Somerset House invited Jo Ratcliffe to create an installation for its Pick Me Up festival. The illustrator teamed up with engineer Sam Zealey, the waterMelon animators collective and 3D printer store iMakr to devise a 21st century take on the zoetrope that enabled people to interact with her signature fashion inspired illustration style.
Somerset House asked me to create a one-day installation for the Pick Me Up graphic arts festival. It's not the kind of project we normally do, although I had set myself a challenge at the start of the year that I would do three personal projects.
The brief was simply to make sure the public could interact with me and my work in some way. I've been working a lot in animation recently, and the loops are what seem to seduce me the most. I'm intrigued by the things you can do with a handful of drawings, and by the whole idea of a GIF – I was part of the GIF exhibition at Paddle in 2012.
I felt a 3D zoetrope would be a sculptural version of what I've been working on recently, and I thought it was a bit of an ambitious thing to do. I had seen the Pixar zoetrope at the London Science Museum in 2006, which was in turn inspired by the one at the Ghibli Museum in Japan, and found it mind-blowing.
We didn't have an agenda – there was no strict vision from the outset. I simply wanted to make something that was animated and printed well, and nicely built and crafted.
Jo Ratcliffe walks through her creative process in more detail.
01. Character references
I'd collected lots of reference images, so there were all sorts of little things I potentially wanted to include in my new character. I did some less stylised pencil drawings and imagined how she might look when we made her in 3D – thinking about what would work well in terms of the character and movement.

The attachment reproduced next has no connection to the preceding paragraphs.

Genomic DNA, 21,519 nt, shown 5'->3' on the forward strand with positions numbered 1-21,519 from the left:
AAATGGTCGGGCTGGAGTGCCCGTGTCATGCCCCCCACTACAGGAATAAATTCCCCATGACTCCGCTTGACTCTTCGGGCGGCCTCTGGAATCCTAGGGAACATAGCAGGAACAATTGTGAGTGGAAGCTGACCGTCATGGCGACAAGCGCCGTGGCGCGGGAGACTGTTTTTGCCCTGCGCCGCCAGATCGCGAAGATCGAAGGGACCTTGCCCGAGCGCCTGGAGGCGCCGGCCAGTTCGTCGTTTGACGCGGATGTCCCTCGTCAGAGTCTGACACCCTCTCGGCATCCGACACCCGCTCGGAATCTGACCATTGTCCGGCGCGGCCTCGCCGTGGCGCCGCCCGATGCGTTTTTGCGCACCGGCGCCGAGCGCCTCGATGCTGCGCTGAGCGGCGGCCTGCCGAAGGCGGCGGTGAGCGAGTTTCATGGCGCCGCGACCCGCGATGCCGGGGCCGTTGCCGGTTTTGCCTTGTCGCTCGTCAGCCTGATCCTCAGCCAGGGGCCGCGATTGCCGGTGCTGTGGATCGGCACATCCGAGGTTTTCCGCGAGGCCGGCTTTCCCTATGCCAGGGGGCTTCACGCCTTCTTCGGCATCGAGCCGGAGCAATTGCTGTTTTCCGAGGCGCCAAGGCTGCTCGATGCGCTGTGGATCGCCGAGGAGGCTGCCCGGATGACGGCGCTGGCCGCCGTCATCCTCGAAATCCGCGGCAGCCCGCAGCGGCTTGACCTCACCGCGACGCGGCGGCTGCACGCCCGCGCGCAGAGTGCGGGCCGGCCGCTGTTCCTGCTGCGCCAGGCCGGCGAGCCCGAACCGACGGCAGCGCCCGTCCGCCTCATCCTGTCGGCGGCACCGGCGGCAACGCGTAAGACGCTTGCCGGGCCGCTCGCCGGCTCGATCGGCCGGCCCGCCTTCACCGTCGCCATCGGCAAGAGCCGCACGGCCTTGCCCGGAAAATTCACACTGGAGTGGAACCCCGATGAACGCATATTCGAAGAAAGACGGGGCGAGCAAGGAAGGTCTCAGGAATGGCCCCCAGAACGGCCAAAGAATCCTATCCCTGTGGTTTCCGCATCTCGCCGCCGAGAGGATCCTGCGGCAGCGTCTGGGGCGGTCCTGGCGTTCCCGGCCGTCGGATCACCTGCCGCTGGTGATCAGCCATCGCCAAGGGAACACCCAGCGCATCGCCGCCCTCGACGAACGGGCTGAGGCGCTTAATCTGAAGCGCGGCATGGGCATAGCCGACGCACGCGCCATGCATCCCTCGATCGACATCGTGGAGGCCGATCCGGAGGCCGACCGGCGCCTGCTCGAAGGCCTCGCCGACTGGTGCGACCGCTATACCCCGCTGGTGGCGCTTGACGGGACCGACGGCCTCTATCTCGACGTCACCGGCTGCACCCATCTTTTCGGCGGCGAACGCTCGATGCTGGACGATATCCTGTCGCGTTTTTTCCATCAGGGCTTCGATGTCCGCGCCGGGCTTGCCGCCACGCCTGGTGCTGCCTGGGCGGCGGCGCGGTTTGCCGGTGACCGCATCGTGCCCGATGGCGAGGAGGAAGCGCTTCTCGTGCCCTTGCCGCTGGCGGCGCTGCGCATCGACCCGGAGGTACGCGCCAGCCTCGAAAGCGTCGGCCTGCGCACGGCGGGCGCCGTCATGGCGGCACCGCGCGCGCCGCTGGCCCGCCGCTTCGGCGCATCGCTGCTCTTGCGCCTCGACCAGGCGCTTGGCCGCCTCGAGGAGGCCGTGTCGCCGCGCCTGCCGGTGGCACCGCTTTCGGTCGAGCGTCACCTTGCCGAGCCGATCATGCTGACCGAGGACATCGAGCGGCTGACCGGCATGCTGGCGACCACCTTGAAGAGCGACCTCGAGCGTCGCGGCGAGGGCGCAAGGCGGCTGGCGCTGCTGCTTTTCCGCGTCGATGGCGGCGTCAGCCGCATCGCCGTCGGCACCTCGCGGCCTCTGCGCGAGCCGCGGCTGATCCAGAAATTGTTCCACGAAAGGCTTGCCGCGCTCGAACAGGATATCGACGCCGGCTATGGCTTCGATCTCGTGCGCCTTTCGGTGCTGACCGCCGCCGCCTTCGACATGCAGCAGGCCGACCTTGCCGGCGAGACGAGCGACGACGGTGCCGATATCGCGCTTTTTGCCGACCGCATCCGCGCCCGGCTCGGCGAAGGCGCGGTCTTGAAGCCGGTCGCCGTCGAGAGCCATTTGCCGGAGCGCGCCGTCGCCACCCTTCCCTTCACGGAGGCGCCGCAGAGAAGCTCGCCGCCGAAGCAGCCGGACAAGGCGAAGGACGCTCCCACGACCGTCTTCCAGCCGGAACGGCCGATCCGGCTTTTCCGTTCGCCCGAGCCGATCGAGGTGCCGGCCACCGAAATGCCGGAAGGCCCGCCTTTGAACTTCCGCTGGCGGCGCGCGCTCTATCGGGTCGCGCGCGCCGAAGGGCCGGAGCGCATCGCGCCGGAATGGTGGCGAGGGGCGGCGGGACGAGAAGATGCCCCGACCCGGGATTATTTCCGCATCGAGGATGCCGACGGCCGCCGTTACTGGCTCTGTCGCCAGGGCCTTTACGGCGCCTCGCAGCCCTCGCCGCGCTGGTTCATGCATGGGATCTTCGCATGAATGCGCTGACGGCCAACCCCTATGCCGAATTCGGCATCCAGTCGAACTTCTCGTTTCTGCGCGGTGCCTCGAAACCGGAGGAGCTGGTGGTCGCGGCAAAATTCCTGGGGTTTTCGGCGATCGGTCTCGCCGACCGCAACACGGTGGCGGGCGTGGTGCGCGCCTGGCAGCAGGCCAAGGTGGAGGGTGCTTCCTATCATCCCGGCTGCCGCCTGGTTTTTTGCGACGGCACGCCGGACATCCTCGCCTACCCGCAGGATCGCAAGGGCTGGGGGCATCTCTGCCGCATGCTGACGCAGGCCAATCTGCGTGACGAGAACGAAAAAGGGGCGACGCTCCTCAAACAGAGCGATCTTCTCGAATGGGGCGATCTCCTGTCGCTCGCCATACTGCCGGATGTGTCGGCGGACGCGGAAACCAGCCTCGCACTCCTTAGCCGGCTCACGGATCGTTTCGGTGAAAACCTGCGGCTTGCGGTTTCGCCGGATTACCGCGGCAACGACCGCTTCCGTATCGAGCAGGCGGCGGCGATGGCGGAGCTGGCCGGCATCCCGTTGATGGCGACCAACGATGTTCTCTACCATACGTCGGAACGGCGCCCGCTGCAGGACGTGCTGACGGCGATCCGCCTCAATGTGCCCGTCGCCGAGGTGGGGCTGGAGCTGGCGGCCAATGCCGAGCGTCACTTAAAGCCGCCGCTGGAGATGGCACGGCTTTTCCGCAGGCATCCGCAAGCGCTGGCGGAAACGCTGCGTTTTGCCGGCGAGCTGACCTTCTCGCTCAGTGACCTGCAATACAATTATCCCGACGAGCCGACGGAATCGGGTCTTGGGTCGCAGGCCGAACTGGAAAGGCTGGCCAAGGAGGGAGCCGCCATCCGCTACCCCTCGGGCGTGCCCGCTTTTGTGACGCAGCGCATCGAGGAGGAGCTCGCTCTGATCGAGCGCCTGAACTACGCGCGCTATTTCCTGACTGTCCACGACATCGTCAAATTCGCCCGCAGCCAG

02. Catwalk inspiration
I'd been looking at catwalk pictures of girls in oversized jumpers with extra long sleeves that reach almost to their knees, and I wanted to bring that in. It's useful as it means she looks cool when she walks. We don't see her hands, so it's simpler to print and paint her, and it's another part of her body that swings as she moves.
03. Zoetrope template
I took the drawings into Photoshop and cleaned them up. I then worked in Illustrator to create textures, copy the figure, and put her onto a plan of the zoetrope. This became instructions for engineer Sam Zealey, who helped us build the sculptures and put together the zoetrope's drum, motors and bearings.
04. Print and destroy
Animator Klaas-Harm de Boer from waterMelon rendered the character as a 3D model and had her printed. He then tried to break her. We found out that her neck was too thin, so we put a pin in it. We got a batch of test models in, then iMakr printed the full set of 32 models for us to colour and attach to the base.
05. Making the numbers work
In one second, the strobe flashes 16 times and the wheel spins round once – creating the illusion that the models are moving. We wanted two sets of girls to walk in opposite directions, which wouldn't work with two lots of 16 models. Klaas figured out that we needed 15 on top going one way and 17 on the bottom.
06. 3D printing
The models are printed in white resin. Originally, we were going to stick lots of objects and shapes on the zoetrope, which is 3.5 feet in diameter, but once we had the models and saw an animation it seemed like there was enough going on already. We were wary of not just chucking everything at it.
07. Final figurine
A zoetrope is a simple thing in many ways, but there are so many tiny adjustments you can make. Everything we used to make ours move was adjustable. We were at Somerset House for one day, and we also made one of the models available to download and print.
This article originally appeared in Computer Arts issue 227.